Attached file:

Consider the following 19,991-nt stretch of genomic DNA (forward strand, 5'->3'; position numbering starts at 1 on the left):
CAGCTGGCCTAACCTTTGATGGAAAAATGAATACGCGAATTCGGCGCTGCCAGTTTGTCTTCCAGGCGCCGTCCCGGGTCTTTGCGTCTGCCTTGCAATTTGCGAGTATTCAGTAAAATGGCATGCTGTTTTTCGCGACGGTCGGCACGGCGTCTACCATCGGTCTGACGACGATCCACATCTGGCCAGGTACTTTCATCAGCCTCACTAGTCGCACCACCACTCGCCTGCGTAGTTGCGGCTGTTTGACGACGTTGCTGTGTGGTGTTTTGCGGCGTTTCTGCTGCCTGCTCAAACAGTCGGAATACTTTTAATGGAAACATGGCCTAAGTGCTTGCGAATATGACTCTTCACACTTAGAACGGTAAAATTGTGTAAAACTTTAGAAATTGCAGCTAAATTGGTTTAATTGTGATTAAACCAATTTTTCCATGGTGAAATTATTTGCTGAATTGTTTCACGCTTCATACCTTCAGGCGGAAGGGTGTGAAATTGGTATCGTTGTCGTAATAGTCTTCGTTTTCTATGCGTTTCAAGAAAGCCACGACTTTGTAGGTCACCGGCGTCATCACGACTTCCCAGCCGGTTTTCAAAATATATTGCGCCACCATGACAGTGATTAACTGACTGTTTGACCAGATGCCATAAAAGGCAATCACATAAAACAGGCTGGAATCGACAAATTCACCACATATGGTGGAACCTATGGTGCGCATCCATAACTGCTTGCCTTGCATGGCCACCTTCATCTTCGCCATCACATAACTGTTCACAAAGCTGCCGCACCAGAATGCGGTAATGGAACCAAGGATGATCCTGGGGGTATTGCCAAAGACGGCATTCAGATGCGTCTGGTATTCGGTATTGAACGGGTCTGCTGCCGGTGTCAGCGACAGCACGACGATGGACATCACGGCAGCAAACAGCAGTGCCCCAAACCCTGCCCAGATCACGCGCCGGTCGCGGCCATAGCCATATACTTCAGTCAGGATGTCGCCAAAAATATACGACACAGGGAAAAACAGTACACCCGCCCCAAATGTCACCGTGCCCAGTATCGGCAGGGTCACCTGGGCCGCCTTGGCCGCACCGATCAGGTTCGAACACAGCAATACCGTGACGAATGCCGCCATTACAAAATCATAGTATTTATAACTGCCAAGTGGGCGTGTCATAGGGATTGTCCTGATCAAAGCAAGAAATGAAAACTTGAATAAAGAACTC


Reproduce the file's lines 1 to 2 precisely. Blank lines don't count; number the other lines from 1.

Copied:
Consider the following 19,991-nt stretch of genomic DNA (forward strand, 5'->3'; position numbering starts at 1 on the left):
CAGCTGGCCTAACCTTTGATGGAAAAATGAATACGCGAATTCGGCGCTGCCAGTTTGTCTTCCAGGCGCCGTCCCGGGTCTTTGCGTCTGCCTTGCAATTTGCGAGTATTCAGTAAAATGGCATGCTGTTTTTCGCGACGGTCGGCACGGCGTCTACCATCGGTCTGACGACGATCCACATCTGGCCAGGTACTTTCATCAGCCTCACTAGTCGCACCACCACTCGCCTGCGTAGTTGCGGCTGTTTGACGACGTTGCTGTGTGGTGTTTTGCGGCGTTTCTGCTGCCTGCTCAAACAGTCGGAATACTTTTAATGGAAACATGGCCTAAGTGCTTGCGAATATGACTCTTCACACTTAGAACGGTAAAATTGTGTAAAACTTTAGAAATTGCAGCTAAATTGGTTTAATTGTGATTAAACCAATTTTTCCATGGTGAAATTATTTGCTGAATTGTTTCACGCTTCATACCTTCAGGCGGAAGGGTGTGAAATTGGTATCGTTGTCGTAATAGTCTTCGTTTTCTATGCGTTTCAAGAAAGCCACGACTTTGTAGGTCACCGGCGTCATCACGACTTCCCAGCCGGTTTTCAAAATATATTGCGCCACCATGACAGTGATTAACTGACTGTTTGACCAGATGCCATAAAAGGCAATCACATAAAACAGGCTGGAATCGACAAATTCACCACATATGGTGGAACCTATGGTGCGCATCCATAACTGCTTGCCTTGCATGGCCACCTTCATCTTCGCCATCACATAACTGTTCACAAAGCTGCCGCACCAGAATGCGGTAATGGAACCAAGGATGATCCTGGGGGTATTGCCAAAGACGGCATTCAGATGCGTCTGGTATTCGGTATTGAACGGGTCTGCTGCCGGTGTCAGCGACAGCACGACGATGGACATCACGGCAGCAAACAGCAGTGCCCCAAACCCTGCCCAGATCACGCGCCGGTCGCGGCCATAGCCATATACTTCAGTCAGGATGTCGCCAAAAATATACGACACAGGGAAAAACAGTACACCCGCCCCAAATGTCACCGTGCCCAGTATCGGCAGGGTCACCTGGGCCGCCTTGGCCGCACCGATCAGGTTCGAACACAGCAATACCGTGACGAATGCCGCCATTACAAAATCATAGTATTTATAACTGCCAAGTGGGCGTGTCATAGGGATTGTCCTGATCAAAGCAAGAAATGAAAACTTGAATAAAGAACTC